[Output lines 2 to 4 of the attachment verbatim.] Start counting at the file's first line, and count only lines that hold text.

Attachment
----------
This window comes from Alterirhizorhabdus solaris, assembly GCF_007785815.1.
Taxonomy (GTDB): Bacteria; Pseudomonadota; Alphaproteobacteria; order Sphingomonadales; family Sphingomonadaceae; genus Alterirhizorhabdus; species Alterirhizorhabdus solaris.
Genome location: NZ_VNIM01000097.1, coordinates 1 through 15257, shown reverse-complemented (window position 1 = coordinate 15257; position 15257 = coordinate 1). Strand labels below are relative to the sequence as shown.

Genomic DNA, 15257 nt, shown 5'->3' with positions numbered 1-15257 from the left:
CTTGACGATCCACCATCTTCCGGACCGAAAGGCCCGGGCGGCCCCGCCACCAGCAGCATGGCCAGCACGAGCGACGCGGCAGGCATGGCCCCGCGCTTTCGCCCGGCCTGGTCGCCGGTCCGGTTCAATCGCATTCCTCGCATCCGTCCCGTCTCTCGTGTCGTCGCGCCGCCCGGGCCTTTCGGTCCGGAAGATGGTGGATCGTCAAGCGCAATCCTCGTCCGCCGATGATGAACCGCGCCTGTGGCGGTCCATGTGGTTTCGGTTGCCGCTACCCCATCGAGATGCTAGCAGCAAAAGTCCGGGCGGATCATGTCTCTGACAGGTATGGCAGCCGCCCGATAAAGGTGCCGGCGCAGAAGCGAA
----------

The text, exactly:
Taxonomy (GTDB): Bacteria; Pseudomonadota; Alphaproteobacteria; order Sphingomonadales; family Sphingomonadaceae; genus Alterirhizorhabdus; species Alterirhizorhabdus solaris.
Genome location: NZ_VNIM01000097.1, coordinates 1 through 15257, shown reverse-complemented (window position 1 = coordinate 15257; position 15257 = coordinate 1). Strand labels below are relative to the sequence as shown.

Genomic DNA, 15257 nt, shown 5'->3' with positions numbered 1-15257 from the left: